When I was a child in the 1980's, one of the things making the world a scary place was the television series Little House on the Prairie. For all of it's touted wholesomeness, I don't remember much about plotlines featuring the Ingalls sisters frolicking in the countryside or down by creek. I don't even remember a single reason why Laura Ingalls and Nellie Oleson went at each other's throats over and over again. No, I remember the scary tragic things, like Mary and Adam's baby perishing in a fire at the School for the Blind and the really bizarre episode arc about rapist in a mime costume lurking in the woods. And the one that creeps me out the most: the episode where Caroline very nearly almost amputates her own leg when her husband is out of town and there is no one around to take care of her.
Whenever Chris is traveling for business (which he does often), I think of tv-series Caroline Ingalls and her infected leg wound, pondering her shiny knife. Because I so do not want to have to deal with any sort of medical emergency while I've been abandoned in a geographical location that does not currently have much more to offer by way of emergency medical services than Walnut Grove did in the 1800's.
So, as I was sprawled on the floor of the bottom level of my house on Wednesday night last week (the very same day that Chris flew out to Hanoi for meeting), having missed the last step on the stairs on my way down to see who on earth had rang our doorbell at 6 pm at night, I thought of poor, home-alone Caroline Ingalls. And I hoped that the only price I'd have to pay for my carelessness was a sprained ankle. I could deal with sprained ankles, right?
I came home from the medical clinic the next day with an x-ray to forever comemmorate my small ankle fracture and a cast that stops just shy of my left knee. The nurse-practitioner called it a "walking cast" but I am not really sure how it would differ from a non-walking cast because there is nothing special about it as far as I can see. It's slippery on the polished stone floors in this house. It's really inconvenient here, too, because my kids' schools have stairs instead of elevators (or ramps, to be honest), and there is no such thing as handicapped parking near the entrance. I haven't been leaving my home much; I'm walking like Frankenstein's monster, and frankly this city is just too dirty to walk around in without a shoe on both of my feet and the ability to thoroughly wash both my feet. (And now I am very aware of how everyone stares at me as I lurch around).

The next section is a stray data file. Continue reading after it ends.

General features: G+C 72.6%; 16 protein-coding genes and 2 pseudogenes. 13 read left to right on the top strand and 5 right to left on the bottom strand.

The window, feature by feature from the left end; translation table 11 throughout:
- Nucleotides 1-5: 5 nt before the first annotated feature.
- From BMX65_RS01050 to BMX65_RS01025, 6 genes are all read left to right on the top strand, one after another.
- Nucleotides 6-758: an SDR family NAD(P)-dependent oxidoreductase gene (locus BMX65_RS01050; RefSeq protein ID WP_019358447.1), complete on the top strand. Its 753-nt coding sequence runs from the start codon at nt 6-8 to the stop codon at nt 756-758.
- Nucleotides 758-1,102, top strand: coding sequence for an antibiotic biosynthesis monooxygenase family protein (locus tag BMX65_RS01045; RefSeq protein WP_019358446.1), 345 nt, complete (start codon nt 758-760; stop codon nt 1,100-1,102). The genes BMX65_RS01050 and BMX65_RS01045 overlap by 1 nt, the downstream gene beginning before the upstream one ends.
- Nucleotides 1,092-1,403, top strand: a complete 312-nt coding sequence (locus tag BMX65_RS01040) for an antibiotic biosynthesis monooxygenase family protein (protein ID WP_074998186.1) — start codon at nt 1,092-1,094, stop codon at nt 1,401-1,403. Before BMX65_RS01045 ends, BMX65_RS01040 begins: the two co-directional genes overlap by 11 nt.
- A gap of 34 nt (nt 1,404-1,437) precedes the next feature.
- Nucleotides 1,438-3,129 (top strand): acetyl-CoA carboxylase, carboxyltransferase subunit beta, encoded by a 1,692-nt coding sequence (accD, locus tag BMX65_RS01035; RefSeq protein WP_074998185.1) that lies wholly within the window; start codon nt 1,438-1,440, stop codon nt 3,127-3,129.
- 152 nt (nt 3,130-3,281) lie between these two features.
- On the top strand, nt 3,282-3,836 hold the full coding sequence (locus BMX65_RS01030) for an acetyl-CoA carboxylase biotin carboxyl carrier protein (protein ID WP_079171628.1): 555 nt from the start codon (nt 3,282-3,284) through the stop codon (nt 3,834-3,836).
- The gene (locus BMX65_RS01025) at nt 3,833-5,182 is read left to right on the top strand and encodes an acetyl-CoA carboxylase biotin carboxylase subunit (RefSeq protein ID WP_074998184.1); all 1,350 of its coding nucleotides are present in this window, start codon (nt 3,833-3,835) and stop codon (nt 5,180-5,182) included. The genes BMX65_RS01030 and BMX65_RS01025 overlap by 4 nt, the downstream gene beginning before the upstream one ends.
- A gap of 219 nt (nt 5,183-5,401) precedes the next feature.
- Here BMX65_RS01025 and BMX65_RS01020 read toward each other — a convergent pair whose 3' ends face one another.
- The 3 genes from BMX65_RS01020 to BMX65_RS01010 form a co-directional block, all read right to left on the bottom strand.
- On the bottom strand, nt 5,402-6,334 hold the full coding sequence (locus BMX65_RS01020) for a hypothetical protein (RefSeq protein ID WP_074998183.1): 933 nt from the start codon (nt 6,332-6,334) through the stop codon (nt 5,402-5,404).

I'm not used to being forced to slow down, but this first full week with the cast has gone by faster than I expected. It turns out that orders from a doctor to keep my foot elevated is a good incentive to crack open my new book on Adobe Lightroom and start editing all of our photos from last year. There's just a few more months to process, and I have another week in the cast. I think it will be enough time, on both counts.